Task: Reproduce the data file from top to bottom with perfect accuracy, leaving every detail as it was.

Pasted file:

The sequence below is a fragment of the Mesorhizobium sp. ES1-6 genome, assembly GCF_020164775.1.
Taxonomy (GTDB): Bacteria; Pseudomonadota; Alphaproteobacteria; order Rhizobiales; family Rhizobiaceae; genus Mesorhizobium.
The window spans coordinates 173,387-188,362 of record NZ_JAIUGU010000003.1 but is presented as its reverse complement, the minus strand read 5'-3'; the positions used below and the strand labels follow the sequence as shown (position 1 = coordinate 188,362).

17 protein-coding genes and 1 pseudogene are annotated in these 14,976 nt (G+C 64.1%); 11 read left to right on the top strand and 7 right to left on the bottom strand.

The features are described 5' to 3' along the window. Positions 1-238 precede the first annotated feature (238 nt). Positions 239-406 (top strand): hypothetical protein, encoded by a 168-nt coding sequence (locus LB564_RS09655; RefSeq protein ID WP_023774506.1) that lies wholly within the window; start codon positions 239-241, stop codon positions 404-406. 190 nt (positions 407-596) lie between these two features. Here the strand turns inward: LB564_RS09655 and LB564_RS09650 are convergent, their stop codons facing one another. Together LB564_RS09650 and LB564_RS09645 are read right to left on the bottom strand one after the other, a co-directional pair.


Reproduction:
The sequence below is a fragment of the Mesorhizobium sp. ES1-6 genome, assembly GCF_020164775.1.
Taxonomy (GTDB): Bacteria; Pseudomonadota; Alphaproteobacteria; order Rhizobiales; family Rhizobiaceae; genus Mesorhizobium.
The window spans coordinates 173,387-188,362 of record NZ_JAIUGU010000003.1 but is presented as its reverse complement, the minus strand read 5'-3'; the positions used below and the strand labels follow the sequence as shown (position 1 = coordinate 188,362).

17 protein-coding genes and 1 pseudogene are annotated in these 14,976 nt (G+C 64.1%); 11 read left to right on the top strand and 7 right to left on the bottom strand.

The features are described 5' to 3' along the window. Positions 1-238 precede the first annotated feature (238 nt). Positions 239-406 (top strand): hypothetical protein, encoded by a 168-nt coding sequence (locus LB564_RS09655; RefSeq protein ID WP_023774506.1) that lies wholly within the window; start codon positions 239-241, stop codon positions 404-406. 190 nt (positions 407-596) lie between these two features. Here the strand turns inward: LB564_RS09655 and LB564_RS09650 are convergent, their stop codons facing one another. Together LB564_RS09650 and LB564_RS09645 are read right to left on the bottom strand one after the other, a co-directional pair.